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Inexplicable Staining on Conveyor Belt

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Dear Engineering Colleagues

I'm stuck with an eerie problem, with no solution whatsoever: As a start: I'm in front of a conveyor with a white belt (glossy white, Polyester fiber core with Polyurethane coating). The belt is moved with a drum motor and redirected several times around return shafts (1.4301 stainless steel) that are held with sealed ball bearings. The belt runs atop a sheet metal on the upper side of the system. That's it. The problem: After only days of use, the under side of the white belt turns black. The upper side that has seemingly no contact with anything but the drum motor: It's black. The return shafts have large areas that are covered with a substance that seems like molten plastic/resin, however, inspection with a thermal camera yields no higher temperatures than room temperature anywhere. Additionally it looks almost tempered black. The sheet metal: It's black and has those stains looking like molten plastic/resin as well. Everything is accompanied with a powdery pitch black substance in inexplicable quantities (mass conservation does not seem to exist here haha). This thing is proven to to run over years (motor is sealed and has no leakage) , but becomes dirty in almost sterile environments very fast. Suppliers of the belt and motor have confirmed a correct construction of the set-up, forces are well below what would be allowed for all parts. Everyone is baffled. I'm suspecting the belt to have a problem, but I have no idea how a white PU belt would become stained pitch black under contact with only steel parts?!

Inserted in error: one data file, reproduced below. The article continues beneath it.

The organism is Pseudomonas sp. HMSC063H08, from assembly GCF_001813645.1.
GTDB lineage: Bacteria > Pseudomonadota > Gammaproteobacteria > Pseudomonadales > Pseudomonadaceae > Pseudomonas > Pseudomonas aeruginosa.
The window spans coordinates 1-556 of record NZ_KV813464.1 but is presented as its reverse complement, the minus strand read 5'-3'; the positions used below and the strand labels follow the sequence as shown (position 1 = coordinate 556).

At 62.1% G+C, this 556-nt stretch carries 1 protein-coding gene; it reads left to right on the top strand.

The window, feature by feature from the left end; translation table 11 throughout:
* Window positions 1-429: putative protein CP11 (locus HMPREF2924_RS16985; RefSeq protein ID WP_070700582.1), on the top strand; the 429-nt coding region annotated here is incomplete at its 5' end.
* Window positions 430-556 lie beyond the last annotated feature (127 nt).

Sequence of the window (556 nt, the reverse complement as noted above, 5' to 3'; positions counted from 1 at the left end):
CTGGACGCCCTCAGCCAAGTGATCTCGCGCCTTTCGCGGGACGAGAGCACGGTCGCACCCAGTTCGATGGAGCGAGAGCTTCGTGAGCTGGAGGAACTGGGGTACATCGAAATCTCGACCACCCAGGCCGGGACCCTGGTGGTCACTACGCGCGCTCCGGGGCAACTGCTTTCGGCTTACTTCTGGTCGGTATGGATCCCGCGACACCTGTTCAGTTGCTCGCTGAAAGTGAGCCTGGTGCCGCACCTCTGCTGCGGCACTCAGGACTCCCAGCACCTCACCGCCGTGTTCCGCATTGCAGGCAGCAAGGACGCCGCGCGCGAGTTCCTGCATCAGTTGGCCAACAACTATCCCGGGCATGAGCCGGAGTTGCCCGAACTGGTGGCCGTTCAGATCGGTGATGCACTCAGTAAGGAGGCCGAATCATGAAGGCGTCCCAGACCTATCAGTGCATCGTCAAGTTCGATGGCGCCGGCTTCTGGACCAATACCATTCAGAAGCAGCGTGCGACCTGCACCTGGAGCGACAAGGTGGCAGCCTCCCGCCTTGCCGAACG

I hope anyone that one of you has encountered a similar problem over the years, as I'm really perplexed from what I'm witnessing here.

Kind regards, harry

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Hi Baumi,

Have you got pictures that we can have a look at ? It would be pretty useful for me to see a few pictures.

How quickly is the belt moving ? It could be it may be a friction issue and its creating heat when it is under contact to the steel components ?

Hope this helps.


Kind regards,

Ricardo Santos



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Hi Baumi

Seems like a classic thing many of us have experienced . Due to the not obvious way that stainless steel protects itself.  Stainless steel actually protects itself with a very thin layer of chromium oxide that prevents further oxidation. Not by not forming an oxide as you may think.  The oxide is very thin, a few microns , It Is not really visible, forms very quickly BUT is not very wear resistant. You are supposed to AVOID wearing on it. It will form again instantly. What you experienced will happen. Seemingly wear product emerging from nothing. The colour of the wear product will depend on what wears it of reasonably and present dirt etc. Black seems reasonable. What you are doing is very very slowly wearing on the stainless pulley. To prevent this you could use a material with hard  surface oxide instead. Anodized aluminium should work well for that.  



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